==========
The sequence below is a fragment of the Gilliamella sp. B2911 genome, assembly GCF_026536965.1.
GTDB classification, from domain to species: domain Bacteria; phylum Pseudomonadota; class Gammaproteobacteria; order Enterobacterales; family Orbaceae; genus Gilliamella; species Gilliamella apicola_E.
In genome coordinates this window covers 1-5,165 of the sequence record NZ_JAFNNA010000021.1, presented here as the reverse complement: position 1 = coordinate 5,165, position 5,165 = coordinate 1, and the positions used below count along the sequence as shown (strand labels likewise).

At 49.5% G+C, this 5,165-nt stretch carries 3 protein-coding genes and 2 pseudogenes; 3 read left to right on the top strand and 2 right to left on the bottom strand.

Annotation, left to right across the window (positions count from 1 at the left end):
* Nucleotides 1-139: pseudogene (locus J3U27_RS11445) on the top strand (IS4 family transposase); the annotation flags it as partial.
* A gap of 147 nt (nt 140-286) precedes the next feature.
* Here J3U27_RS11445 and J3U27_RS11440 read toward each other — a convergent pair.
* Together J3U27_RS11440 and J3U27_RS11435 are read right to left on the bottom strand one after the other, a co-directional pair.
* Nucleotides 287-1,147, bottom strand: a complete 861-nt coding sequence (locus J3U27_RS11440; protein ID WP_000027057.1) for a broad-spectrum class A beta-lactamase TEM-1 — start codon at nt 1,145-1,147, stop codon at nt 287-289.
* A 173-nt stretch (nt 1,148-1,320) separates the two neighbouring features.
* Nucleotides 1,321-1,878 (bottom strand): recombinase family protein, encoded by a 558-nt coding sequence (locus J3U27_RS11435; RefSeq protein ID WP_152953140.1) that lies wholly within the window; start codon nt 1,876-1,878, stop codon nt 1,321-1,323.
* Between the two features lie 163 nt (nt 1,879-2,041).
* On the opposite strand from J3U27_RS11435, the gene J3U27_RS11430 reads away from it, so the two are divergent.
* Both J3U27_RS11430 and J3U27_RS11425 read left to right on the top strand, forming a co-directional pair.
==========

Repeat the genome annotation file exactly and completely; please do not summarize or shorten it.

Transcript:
The sequence below is a fragment of the Gilliamella sp. B2911 genome, assembly GCF_026536965.1.
GTDB classification, from domain to species: domain Bacteria; phylum Pseudomonadota; class Gammaproteobacteria; order Enterobacterales; family Orbaceae; genus Gilliamella; species Gilliamella apicola_E.
In genome coordinates this window covers 1-5,165 of the sequence record NZ_JAFNNA010000021.1, presented here as the reverse complement: position 1 = coordinate 5,165, position 5,165 = coordinate 1, and the positions used below count along the sequence as shown (strand labels likewise).

At 49.5% G+C, this 5,165-nt stretch carries 3 protein-coding genes and 2 pseudogenes; 3 read left to right on the top strand and 2 right to left on the bottom strand.

Annotation, left to right across the window (positions count from 1 at the left end):
* Nucleotides 1-139: pseudogene (locus J3U27_RS11445) on the top strand (IS4 family transposase); the annotation flags it as partial.
* A gap of 147 nt (nt 140-286) precedes the next feature.
* Here J3U27_RS11445 and J3U27_RS11440 read toward each other — a convergent pair.
* Together J3U27_RS11440 and J3U27_RS11435 are read right to left on the bottom strand one after the other, a co-directional pair.
* Nucleotides 287-1,147, bottom strand: a complete 861-nt coding sequence (locus J3U27_RS11440; protein ID WP_000027057.1) for a broad-spectrum class A beta-lactamase TEM-1 — start codon at nt 1,145-1,147, stop codon at nt 287-289.
* A 173-nt stretch (nt 1,148-1,320) separates the two neighbouring features.
* Nucleotides 1,321-1,878 (bottom strand): recombinase family protein, encoded by a 558-nt coding sequence (locus J3U27_RS11435; RefSeq protein ID WP_152953140.1) that lies wholly within the window; start codon nt 1,876-1,878, stop codon nt 1,321-1,323.
* Between the two features lie 163 nt (nt 1,879-2,041).
* On the opposite strand from J3U27_RS11435, the gene J3U27_RS11430 reads away from it, so the two are divergent.
* Both J3U27_RS11430 and J3U27_RS11425 read left to right on the top strand, forming a co-directional pair.